for fname, fobj in dct.items():
        if isinstance(fobj,Component):
            print "found box: ", fname, fobj._mypos
            yield (fobj._mypos, (fname, fobj))
        elif isclass(fobj) and issubclass(fobj,Component):
            print "found container: ", fname, fobj._mypos
            # substitutes the contained class for its instance
            yield (fobj._mypos, (fname, fobj()))
            print "unknown: ", fname, fobj, type(fobj)
            # returns the original object with tag order = 0
            yield (0, (fname, fobj))
def makefieldsdict(dct):
    # build the field list and sort it
    fields = list(getfields(dct))
    # undecorate the list and return it converted to dict; the _field
    # attribute is added automatically to refer to the sorted list
    sorted_field_list = [field[1] for field in fields]
    field_dict = dict(sorted_field_list)
    field_dict['_fields'] = [field for field in sorted_field_list
                             if isinstance(field[1],Component)]
    return field_dict
# metaclasses

class Container(type):
    def __new__(cls, name, bases, dct):
        # creates the class using only the processed field list
        newclass = type.__new__(cls, name, bases, makefieldsdict(dct))
        newclass._mypos = getmyposition()
        return newclass
# Component is the ancestor of all elements in a
# form, including containers and boxes

class Component(object):
# BoxElement is the ancestor of all elements that are
# instantiated as objects inside the container classes

class Box(Component):
    def __init__(self):
        self._mypos = getmyposition()

# a form is a container of other components
class Form(Component):
    __metaclass__ = Container
    # I'm trying several versions of the iterator interface, I really don't
    # know which one is going to be useful in real cases -- I'll have to write 
    # more code an try some alternatives first
    def iterfields1(self):
        # this iterator returns field objects without recursion
        for fname, fobj in self._fields:
            yield (fname, fobj)

    def iterfields2(self, _level=0):
        # this iterator recursively returns tuples of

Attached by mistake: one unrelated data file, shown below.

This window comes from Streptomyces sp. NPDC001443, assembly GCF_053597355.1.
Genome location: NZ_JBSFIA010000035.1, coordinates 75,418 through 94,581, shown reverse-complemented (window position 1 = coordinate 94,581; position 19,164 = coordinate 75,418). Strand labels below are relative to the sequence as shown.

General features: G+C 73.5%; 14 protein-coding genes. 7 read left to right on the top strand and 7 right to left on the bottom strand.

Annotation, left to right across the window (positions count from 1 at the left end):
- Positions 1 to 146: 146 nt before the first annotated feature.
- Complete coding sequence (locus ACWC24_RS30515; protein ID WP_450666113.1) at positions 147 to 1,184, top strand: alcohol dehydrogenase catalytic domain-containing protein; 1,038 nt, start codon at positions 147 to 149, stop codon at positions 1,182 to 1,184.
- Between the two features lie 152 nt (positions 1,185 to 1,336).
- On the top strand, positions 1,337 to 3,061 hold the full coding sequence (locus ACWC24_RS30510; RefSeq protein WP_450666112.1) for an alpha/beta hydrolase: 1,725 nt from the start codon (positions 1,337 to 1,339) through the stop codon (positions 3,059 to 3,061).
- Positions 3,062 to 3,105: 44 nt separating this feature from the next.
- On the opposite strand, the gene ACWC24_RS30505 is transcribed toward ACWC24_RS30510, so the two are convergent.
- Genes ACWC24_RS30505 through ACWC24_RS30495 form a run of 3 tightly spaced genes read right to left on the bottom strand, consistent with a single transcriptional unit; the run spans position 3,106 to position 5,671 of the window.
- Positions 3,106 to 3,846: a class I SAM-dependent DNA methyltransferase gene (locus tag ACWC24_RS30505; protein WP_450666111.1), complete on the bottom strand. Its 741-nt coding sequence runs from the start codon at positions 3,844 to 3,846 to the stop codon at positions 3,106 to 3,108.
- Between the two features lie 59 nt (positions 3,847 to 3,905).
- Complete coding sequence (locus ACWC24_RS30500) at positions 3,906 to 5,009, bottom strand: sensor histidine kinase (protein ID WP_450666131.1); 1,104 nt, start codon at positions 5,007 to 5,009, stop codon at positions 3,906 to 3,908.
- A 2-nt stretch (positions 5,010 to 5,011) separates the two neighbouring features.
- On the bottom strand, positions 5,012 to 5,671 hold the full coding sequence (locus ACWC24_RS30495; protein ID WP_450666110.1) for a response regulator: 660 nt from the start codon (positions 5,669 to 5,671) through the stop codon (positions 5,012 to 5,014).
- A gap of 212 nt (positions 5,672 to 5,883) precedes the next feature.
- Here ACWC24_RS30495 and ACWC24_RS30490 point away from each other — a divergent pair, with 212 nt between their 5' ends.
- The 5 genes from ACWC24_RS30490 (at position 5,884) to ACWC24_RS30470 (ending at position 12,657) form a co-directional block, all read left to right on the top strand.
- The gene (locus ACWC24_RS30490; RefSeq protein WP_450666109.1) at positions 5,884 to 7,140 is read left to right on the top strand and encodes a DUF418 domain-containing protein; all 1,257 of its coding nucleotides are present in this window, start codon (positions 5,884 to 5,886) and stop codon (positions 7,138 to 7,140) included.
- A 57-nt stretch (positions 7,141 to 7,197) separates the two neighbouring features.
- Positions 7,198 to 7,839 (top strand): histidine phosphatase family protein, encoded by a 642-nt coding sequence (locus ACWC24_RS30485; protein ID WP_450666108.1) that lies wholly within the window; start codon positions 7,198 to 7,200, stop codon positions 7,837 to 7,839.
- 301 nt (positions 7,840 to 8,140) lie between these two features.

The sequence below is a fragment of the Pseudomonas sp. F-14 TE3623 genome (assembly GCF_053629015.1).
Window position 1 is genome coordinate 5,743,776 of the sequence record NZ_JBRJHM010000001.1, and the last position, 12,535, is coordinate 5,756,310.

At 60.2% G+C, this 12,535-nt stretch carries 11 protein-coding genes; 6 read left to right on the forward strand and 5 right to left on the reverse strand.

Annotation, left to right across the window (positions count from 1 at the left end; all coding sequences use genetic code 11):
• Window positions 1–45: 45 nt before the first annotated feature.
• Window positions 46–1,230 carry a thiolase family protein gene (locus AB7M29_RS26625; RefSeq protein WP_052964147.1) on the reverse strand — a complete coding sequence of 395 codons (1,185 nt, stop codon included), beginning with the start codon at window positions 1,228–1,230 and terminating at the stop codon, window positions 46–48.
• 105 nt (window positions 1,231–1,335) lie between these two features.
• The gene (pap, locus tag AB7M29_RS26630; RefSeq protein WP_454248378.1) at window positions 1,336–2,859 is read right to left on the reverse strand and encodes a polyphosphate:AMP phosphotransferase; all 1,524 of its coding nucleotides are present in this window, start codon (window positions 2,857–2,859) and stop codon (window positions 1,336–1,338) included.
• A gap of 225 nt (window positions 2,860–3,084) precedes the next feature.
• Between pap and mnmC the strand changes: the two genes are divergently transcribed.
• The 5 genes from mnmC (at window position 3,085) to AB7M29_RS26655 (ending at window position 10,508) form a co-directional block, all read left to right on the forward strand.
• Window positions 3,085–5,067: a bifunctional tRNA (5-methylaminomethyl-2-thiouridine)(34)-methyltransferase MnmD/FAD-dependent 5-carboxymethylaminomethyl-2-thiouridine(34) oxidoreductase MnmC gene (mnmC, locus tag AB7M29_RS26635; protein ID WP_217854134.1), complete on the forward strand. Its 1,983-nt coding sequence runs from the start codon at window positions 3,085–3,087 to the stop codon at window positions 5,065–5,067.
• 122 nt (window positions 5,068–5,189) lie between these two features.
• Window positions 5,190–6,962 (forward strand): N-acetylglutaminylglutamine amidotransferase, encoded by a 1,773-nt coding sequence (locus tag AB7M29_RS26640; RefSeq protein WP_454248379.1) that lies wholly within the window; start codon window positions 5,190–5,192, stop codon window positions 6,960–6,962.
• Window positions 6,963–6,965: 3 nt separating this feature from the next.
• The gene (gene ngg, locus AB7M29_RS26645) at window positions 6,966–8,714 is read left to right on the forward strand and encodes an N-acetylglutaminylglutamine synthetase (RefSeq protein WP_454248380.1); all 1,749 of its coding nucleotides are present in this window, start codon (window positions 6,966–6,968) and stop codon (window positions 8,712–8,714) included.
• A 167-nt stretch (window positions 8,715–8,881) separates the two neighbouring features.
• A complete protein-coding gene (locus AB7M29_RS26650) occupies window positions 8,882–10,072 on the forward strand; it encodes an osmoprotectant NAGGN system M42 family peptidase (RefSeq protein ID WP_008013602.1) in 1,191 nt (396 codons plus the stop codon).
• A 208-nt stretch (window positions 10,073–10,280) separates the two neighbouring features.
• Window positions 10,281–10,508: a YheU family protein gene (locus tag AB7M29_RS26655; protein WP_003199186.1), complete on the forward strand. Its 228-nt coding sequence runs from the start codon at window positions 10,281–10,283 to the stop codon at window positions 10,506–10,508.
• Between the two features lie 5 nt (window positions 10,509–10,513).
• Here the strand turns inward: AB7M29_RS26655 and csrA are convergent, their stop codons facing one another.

# (parent, level, iscontainer, name, component)
        for fname, fobj in self._fields:
            if hasattr(fobj, '_fields'):
                yield (self, _level, True, fname, fobj)
                for parent, level, iscont, name, field in
                    yield (parent, level, iscont, name, field)
                yield (self, _level, False, fname, fobj)

    def iterfields3(self):
        # this iterator returns a nested list representation that is
        # built recursively
        for fname, fobj in self._fields:
            if hasattr(fobj,'_fields'):
                yield (self, fname, list(fobj.iterfields3()))
                yield (self, fname, fobj)
# data entry controls

class TextBox(Box):
    def __init__(self, length=40, default="", password=False, multiline=False):
        self._length    = length
        self._default   = default
        self._password  = password
        self._multiline = multiline

# forms

class UserForm(Form):
    nickname = TextBox(length=15, default="")
    password = TextBox(length=10, default="", password=True)
    name     = TextBox(length=40, default="")

class ComplexForm(Form):
    class Header(Form):
        nickname = TextBox(length=15, default="")
        password = TextBox(length=10, default="", password=True)
        name     = TextBox(length=40, default="")
    class Comment(Form):
        comments = TextBox(length=200, default="", multiline=True)
        summary  = TextBox(length=200, default="", multiline=True)

# simple test for the iterators
x = ComplexForm()
print "ComplexForm.iterfields1"
print "\n".join([str(item) for item in x.iterfields1()])
print "ComplexForm.iterfields2"
print "\n".join([str(item) for item in x.iterfields2()])
print "ComplexForm.iterfields3"
print "\n".join([str(item) for item in x.iterfields3()])

Carlos Ribeiro
Consultoria em Projetos
mail: carribeiro at
mail: carribeiro at

More information about the Python-list mailing list